St. Paul, in his note to the Church of Corinth, defined for the people the essence of the love of God; grace. Grace is all about loving even when a person by all worldly definitions of love does not deserve our time let alone our love. Yet, unconditional love looks beyond what is perceived and hopes for what is possible. As a nation we celebrate Mother’s Day this Sunday. Perhaps for some it is a time to make a few extra bucks, but for us it is an opportunity to thank those women in our lives that have loved us through good times and through bad, challenges and joys, as well as those times that we just don’t feel like showing our face in public. A mom is not defined by the biological ability or reality of giving birth, rather a mom is someone in our lives that no matter what looks beyond our shortcomings and was, and is, always there for us, seeking nothing more than what is best for us. To me, a mom is someone who looks at another and shares the grace of God and undying hope and devotion. So the question is, “what does it take?” The love of a mom is beyond words, just as the love of Christ is without definition. Love takes believing beyond what is seen; hoping for what may seem unreachable, and enduring through the challenges along the way. To have the love of a mom requires the love of Christ in their heart, a love that has no bounds and the commitment to those God called them to nurture, support and “be there” no matter what life has dealt them and the choices they have made. What does it take to be a mom? It takes a love that “bears all things, believes all things, endures all things;” a mother’s love never ends. Thank you mom! Thank you Jesus!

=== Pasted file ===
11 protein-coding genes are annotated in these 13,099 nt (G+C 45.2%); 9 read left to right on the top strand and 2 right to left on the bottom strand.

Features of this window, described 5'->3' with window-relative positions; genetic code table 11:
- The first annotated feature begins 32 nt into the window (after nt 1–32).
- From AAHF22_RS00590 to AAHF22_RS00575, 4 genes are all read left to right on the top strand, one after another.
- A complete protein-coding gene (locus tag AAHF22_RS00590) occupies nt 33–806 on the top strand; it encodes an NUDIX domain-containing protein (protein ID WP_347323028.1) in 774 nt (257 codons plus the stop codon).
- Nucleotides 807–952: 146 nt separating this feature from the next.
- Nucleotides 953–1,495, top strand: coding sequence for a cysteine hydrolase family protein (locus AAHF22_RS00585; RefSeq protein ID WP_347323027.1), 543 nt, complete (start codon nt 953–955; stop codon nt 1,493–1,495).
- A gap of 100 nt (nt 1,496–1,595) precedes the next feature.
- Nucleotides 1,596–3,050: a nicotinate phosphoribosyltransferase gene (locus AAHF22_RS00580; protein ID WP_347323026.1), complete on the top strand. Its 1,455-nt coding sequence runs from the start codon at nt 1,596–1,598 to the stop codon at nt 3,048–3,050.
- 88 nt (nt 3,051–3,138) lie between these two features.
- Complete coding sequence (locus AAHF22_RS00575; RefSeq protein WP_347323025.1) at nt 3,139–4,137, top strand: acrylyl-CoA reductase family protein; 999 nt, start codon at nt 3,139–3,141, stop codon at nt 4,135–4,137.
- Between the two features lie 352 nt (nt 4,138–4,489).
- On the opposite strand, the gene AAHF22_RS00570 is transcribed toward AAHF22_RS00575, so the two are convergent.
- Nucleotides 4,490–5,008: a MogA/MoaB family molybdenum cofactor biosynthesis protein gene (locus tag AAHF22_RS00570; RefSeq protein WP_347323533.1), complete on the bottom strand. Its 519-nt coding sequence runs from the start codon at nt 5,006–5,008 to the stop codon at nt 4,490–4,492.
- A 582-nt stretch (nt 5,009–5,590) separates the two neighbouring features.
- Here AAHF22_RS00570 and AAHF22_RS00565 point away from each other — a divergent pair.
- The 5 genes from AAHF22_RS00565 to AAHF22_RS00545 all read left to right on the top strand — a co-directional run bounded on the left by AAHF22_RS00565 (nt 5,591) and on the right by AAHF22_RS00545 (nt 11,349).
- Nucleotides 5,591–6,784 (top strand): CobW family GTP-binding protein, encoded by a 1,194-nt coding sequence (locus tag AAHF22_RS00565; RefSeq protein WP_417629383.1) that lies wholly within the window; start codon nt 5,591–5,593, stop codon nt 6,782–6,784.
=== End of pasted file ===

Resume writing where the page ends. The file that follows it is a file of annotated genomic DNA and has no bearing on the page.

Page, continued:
“I came that they may have life, and have it abundantly.” John 10:10
As I pray over these words of Jesus, the pile grows down the hall in anticipation of our church’s annual rummage sale. There is a lot of stuff accumulated for the sale that will help support our mission team and the work of the church beyond our walls. We all have stuff, some more than others, but we all have stuff, enough that we can drop some of our stuff off for the sale and never really miss it. The celebration of life in abundance given by Jesus has nothing to do with the accumulation of stuff, wealth, or even the maintenance of good health. What Jesus offers to us in abundance is grace; the eternal presence of God in our lives whether we have much stuff, or no stuff, live in wealth or impoverished, healthy or struggling with illness, or caring for a loved one going through a difficult time. Abundant life is the celebration of God, through our resurrected Savior Jesus Christ, that makes real the promise of God to be with us, even to the end of the age. Our task, sometimes difficult, is to trust that God is with us throughout our lives offering abundance of living. There may be times that we do not feel the presence of God, just as Job felt; “If I go forward, he is not there; or backward, I cannot perceive him; on the left he hides, and I cannot behold him; I turn to the right, but cannot see him. But he knows the way that I take; when he has tested me, I shall come out like gold.” (Job 23:8-10) There are times while on the journey we are blinded to God’s presence, even though it is there in abundance. We cannot see God as we build walls around our souls, but God is there, offering grace in abundance. We are frustrated by life’s twists and turns and consumed by day to day challenges, but God still is offering grace in abundance. We may even turn to God in despair and ask, “why God, how could you do such a thing,” and God is especially there, in abundance. God knows your journey, and God knows your challenges. Accept Jesus Christ as your Lord and Savior and live in the abundance of God’s grace. Celebrate the Lord and you will be blessed, in abundance. Thank you Jesus!